The life of the Cecropia Moth
|Published: 07-06-2020 9:13 AM
The importance of pollinators in our own gardens and in public gardens like those at the Energy Park and the John Zon Community Center cannot be over estimated. Pollinators are vital to a healthy environment.
That being said, there are other insects that aren’t pollinators that are beautiful and important in their own right. For example, I am now learning about a beautiful moth, Hyalophora cecropia, which is not a pollinator.
The Cecropia moth is the largest native moth in North America. It is a member of the giant silk moth Saturniidae family. They get their name from the silkiness of their cocoons. Like many creatures, they are endangered; it is important that we all become aware of the importance of protecting native creatures, and plants.
I was introduced to these beautiful moths by my friend Susan. She knows an expert, Cecropia-loving friend who mailed her approximately 25 Cecropia eggs in late May of last year. Most of those eggs hatched and the tiny caterpillars began the cycle of eating apple leaves from a tree in Susan’s yard and growing through five stages of development called instars. I was fascinated when Susan told me Cecropia caterpillars are called “gregarious.”
“Sometimes three to five caterpillars may feed closely on the underside of a leaf. They seem to seek each other, to be close to each other,” she said.
She invited me to visit with my husband this June.
We started at a screened wooden box that her son made. The box was built to keep the caterpillars safe from predators. We saw several branches with cocoons that were attached to the inside of the box. I was confused because I thought the cocoons were dried leaves because of their irregular shape and color. They had been there all winter. The Cecropia moths were hatching, a few every day — first the males, mostly, and then the females. Male moths emerge in the morning and early afternoon and by dusk are ready to take flight. One cocoon had just hatched and we saw the new Cecropia moth pumping up its wings.
Susan explained that in the fall, Cecropias go into the cocoon phase which is called diaphase. Inside the cocoon, which is constructed to hold on a thin branch or other support. A change occurs that morphs the caterpillar in a pupa. The cocoon, which has three layers, protects the future moth from the brutal temperature and weather (winds and ice) of winter.
One cocoon had just hatched and we saw the new Cecropia moth. I had never seen a Cecropia, which has such beautiful and unusual coloring of white and gray and reddish brown. I was surprised by how fuzzy it seemed.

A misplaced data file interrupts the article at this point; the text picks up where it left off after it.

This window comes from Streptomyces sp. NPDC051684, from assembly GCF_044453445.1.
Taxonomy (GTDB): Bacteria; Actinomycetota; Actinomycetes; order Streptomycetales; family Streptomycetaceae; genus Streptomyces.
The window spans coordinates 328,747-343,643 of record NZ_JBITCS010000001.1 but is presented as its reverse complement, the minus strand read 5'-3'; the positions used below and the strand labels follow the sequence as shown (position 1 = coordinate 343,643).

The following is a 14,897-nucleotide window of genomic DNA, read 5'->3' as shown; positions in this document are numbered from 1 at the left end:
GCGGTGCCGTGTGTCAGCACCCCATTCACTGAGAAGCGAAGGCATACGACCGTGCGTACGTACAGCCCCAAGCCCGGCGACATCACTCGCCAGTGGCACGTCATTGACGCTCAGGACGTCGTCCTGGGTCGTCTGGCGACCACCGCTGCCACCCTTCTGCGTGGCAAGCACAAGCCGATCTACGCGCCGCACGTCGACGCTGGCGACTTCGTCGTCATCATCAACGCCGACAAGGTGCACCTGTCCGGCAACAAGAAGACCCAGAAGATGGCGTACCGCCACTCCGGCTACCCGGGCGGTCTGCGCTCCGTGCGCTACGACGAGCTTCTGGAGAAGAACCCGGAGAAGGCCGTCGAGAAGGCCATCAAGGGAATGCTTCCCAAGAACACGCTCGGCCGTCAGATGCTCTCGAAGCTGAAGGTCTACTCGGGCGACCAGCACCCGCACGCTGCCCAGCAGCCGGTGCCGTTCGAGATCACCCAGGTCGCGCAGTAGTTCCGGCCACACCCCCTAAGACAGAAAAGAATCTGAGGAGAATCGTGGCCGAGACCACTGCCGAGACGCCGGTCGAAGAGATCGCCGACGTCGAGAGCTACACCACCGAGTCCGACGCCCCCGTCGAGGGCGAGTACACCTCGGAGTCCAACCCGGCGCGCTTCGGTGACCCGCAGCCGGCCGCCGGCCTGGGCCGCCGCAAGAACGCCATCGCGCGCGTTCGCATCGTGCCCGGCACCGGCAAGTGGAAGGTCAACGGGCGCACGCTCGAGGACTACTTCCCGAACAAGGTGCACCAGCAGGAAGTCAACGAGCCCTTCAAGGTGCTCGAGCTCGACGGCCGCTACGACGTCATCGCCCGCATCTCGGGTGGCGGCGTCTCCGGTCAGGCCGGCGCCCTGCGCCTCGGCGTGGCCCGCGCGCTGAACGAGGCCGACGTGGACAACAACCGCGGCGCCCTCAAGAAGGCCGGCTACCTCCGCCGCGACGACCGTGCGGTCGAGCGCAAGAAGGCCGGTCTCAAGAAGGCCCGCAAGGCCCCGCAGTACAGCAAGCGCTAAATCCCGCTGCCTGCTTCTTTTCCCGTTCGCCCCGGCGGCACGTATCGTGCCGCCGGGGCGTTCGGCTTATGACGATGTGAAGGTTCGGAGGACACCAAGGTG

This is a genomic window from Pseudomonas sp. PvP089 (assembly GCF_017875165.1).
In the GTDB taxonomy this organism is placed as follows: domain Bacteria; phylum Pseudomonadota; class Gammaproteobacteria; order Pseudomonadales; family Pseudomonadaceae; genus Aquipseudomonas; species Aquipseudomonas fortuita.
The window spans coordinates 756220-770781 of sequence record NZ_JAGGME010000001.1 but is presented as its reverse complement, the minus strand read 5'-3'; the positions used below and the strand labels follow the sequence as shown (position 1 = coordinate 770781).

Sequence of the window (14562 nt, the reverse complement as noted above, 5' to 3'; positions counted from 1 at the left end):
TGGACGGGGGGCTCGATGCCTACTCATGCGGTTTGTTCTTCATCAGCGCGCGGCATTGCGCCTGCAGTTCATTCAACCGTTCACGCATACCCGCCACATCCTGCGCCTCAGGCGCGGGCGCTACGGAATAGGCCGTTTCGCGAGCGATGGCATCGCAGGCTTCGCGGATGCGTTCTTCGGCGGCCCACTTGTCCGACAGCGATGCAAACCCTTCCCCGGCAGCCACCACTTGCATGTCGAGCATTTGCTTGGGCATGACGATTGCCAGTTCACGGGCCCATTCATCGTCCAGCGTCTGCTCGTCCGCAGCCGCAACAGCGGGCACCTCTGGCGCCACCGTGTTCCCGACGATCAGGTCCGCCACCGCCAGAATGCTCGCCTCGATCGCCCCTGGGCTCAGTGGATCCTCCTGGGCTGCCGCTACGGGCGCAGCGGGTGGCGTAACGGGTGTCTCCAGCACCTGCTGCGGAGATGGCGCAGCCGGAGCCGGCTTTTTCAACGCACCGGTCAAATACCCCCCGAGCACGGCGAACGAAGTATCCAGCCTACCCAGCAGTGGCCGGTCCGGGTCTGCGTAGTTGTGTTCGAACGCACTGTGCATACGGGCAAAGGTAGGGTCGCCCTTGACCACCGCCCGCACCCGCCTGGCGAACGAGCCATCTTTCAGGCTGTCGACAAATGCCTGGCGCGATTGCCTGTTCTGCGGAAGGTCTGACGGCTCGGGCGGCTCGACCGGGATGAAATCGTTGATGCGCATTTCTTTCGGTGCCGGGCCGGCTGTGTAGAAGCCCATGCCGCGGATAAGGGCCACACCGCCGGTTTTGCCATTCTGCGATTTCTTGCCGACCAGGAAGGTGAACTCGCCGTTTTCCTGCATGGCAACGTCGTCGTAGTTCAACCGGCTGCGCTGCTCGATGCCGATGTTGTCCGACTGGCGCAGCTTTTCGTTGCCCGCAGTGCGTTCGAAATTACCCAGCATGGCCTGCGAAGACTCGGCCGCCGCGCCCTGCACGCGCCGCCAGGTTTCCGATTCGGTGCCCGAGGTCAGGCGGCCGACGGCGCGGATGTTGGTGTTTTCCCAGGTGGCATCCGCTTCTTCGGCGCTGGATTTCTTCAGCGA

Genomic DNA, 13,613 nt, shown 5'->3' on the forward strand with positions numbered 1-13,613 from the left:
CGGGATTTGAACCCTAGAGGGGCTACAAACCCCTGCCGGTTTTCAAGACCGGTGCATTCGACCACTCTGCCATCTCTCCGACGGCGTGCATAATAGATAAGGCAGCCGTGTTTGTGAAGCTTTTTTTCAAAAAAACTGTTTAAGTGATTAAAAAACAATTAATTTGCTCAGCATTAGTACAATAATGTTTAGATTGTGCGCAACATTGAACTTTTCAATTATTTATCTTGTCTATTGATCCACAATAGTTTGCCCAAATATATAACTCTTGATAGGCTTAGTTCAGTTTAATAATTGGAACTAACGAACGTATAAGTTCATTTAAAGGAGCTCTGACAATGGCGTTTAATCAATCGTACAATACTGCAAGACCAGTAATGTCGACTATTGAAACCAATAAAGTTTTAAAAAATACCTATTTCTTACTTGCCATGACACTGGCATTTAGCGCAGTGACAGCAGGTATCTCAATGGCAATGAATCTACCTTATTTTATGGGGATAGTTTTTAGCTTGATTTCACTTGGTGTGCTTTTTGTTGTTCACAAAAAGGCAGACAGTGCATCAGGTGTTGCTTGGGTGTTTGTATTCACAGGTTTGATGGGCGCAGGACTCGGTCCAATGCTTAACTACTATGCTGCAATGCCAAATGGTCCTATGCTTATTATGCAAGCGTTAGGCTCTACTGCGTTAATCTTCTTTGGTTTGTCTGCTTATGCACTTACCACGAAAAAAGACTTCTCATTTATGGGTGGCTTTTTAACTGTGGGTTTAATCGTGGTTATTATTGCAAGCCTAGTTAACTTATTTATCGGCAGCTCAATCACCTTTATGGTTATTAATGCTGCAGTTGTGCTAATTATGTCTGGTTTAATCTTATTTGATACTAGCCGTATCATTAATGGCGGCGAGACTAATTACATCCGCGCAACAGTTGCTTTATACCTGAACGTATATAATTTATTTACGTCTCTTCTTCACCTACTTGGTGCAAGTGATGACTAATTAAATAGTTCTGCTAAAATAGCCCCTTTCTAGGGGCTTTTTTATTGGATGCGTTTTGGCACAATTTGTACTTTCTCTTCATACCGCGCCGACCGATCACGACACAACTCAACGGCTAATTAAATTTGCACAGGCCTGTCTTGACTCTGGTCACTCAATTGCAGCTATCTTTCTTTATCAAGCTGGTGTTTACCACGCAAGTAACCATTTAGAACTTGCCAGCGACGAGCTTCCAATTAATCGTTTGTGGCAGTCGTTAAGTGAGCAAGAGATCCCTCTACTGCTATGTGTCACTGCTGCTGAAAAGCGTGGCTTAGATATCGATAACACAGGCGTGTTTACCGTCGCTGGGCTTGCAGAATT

Then we went to her special hardware cloth mating cage and saw a female moth. According to Susan, the females are docile.
“They will emerge from the cocoon, pump up their wings and wait patiently for a male, sometimes for more than a day,” she said.
The female moth’s pheromones, emanating from a retractable protrusion at the end of her abdomen during the dark hours from dusk to dawn, attract a male who fertilizes her eggs. Males have large antennae that sense pheromones. Males usually arrive near dusk or before dawn. When they arrive, they connect onto a female for up to 24 hours and then they will leave.”
By mid-August, each caterpillar reaches a point where it finishes eating plant material and starts to construct a cocoon from which it will emerge as a moth the following spring. The sole purpose of the adult stage is to mate and lay eggs. Adult moths cannot eat, so if a bird doesn’t scoop them up, they will die within two weeks.
Susan is very aware of her surroundings, the plants she tends and the creatures that visit her garden. She does not use chemicals of any kind. She mentioned that other caterpillars, such as black swallowtails, may be found on parsley and dill in the garden, but they do little damage and should not be killed. I understand her reminder. Swallowtail butterflies are so beautiful that I have always been willing to share my parsley and dill with their caterpillar form.
Since people are becoming more interested in pollinator plants and pollinator insects, I think we will become more aware of the benefits and the beauty that many insects bring to our gardens and to our environment.
Pat Leuchtman has been writing and gardening since 1980. Readers can leave comments at her w ebsite: commonweeder.com.